Polka Fest lifts spirits in Jewett City

By Janice Steinhagen - Staff Writer
Jewett City - posted Mon., Aug. 15, 2011
Brendan and Elisea, both 4, try out some pint-sized polka steps at Jewett City's Polka Fest.
Brendan and Elisea, both 4, try out some pint-sized polka steps at Jewett City's Polka Fest.

Polka fans prevailed against possible cancellation on Aug. 12, as Veterans’ Park on Taylor Hill Road came alive to the sound of accordion, clarinet and trumpet.

Dennis Polisky and The Maestro’s Men entertained a sizeable crowd of polka fans of all ages, many of whom took full advantage of the dance floor set up by the gazebo. Others just tapped their feet along to the beat as they enjoyed the summer evening concert from their lawn chairs.

“It was looking like it wasn’t going to happen, but [the seniors] wanted it to continue,” said Senior Center Director Tina Falck. Griswold Senior Center sponsored Polka Fest this year, after funding for the town’s outdoor summer concert series failed to materialize. The seniors rallied to organize the event for late July, only to be forced to postpone due to excessive heat.

But Friday evening’s balmy temperatures lured polka fans from as far away as Massachusetts. The Jewett City Fire Department sold hot dogs and burgers, while members of the senior center offered homemade baked goods and Polish “soul food” – kielbasa and sauerkraut with caraway seeds.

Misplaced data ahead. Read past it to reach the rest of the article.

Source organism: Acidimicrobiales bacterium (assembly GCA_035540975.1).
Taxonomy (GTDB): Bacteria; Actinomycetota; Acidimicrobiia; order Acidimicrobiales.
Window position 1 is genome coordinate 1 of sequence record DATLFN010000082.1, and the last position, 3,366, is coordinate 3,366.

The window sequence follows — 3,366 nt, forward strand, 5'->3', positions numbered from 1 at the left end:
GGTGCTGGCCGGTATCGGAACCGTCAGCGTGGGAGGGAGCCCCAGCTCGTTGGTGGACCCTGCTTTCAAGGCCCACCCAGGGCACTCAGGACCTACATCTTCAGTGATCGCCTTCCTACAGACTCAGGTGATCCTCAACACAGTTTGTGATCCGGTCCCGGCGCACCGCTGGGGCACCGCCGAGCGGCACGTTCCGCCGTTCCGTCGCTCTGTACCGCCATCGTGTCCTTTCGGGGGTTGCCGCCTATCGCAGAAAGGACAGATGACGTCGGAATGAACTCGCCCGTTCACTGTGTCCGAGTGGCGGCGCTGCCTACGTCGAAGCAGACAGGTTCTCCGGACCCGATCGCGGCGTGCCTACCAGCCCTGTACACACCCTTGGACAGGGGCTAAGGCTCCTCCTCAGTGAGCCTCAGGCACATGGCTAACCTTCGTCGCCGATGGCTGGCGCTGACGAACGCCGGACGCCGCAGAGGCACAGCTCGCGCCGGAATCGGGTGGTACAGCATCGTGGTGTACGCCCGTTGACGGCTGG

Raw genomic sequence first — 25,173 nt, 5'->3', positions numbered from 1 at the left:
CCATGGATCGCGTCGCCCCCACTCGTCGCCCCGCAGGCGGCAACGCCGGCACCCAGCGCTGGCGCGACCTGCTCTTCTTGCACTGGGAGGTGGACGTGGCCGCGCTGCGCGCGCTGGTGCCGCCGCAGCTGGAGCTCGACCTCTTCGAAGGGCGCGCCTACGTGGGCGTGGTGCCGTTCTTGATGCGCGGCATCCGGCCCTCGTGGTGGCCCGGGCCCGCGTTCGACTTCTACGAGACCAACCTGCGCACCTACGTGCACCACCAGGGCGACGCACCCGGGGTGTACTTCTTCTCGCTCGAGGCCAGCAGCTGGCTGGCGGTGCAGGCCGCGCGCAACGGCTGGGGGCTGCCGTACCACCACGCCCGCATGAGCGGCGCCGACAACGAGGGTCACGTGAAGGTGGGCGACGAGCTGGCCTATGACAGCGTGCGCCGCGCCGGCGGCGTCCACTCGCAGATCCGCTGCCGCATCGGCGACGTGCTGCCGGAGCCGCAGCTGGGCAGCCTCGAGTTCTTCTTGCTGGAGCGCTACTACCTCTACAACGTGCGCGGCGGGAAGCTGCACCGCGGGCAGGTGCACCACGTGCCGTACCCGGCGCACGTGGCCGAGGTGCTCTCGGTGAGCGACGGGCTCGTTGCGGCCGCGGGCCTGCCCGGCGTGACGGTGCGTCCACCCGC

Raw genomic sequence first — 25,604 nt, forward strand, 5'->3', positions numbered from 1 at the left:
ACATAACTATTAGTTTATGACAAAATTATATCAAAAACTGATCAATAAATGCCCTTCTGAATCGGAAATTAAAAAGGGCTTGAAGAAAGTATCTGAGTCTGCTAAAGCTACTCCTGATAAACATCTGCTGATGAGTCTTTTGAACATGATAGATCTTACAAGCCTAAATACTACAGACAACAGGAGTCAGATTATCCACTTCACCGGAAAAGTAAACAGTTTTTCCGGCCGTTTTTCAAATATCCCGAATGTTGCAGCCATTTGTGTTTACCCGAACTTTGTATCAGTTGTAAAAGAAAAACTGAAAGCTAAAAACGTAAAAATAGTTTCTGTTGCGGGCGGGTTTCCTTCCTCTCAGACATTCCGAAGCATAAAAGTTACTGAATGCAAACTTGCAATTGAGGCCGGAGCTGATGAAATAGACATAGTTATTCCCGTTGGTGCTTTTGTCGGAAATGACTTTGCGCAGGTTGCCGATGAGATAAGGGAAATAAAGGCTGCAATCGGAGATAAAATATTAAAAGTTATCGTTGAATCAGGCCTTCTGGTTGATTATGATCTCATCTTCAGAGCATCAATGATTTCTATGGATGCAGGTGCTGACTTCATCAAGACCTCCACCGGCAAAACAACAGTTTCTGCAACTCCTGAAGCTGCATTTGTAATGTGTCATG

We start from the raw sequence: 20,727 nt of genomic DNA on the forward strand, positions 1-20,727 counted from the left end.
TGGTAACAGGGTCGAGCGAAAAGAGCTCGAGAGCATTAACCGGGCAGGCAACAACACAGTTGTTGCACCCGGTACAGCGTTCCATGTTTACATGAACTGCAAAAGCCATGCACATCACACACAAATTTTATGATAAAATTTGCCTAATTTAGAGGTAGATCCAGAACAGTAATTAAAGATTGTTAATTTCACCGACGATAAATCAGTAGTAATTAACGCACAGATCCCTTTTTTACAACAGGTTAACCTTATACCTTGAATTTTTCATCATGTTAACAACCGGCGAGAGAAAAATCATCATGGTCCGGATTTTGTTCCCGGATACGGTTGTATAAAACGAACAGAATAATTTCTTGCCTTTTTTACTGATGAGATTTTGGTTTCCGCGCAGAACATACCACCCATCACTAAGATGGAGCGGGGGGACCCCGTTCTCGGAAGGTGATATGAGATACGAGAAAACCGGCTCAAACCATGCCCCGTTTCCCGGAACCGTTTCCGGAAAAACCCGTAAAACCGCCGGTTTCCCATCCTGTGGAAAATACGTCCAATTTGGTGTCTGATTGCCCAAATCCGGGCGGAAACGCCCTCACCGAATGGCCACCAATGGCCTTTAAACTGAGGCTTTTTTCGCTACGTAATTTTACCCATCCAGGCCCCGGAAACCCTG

David Mortlock came from Coventry to cut a rug with Stephanie Dulka of East Hartford. “It’s a short ride to go to dance,” he said. “And it’s a beautiful area here.” He called the Maestro’s Men “the best.”

That wasn’t just hyperbole. Polisky, of Colchester, who plays clarinet and saxophone in the band, is in the Polka Hall of Fame, and the ensemble has been named favorite instrumental polka band by the International Polka Association for seven years running.

The youngest fans probably weren’t impressed by the band’s laurels – they just had fun dancing, whether they knew any polka steps or not. Older dancers led the kids in “The Chicken Dance,” and later performed their own graceful spins and turns, as the youngsters hopped and spun at the fringes.

“It’s community-friendly. That’s what I really like about this event,” said Falck. “It’s for the seniors and their families.”


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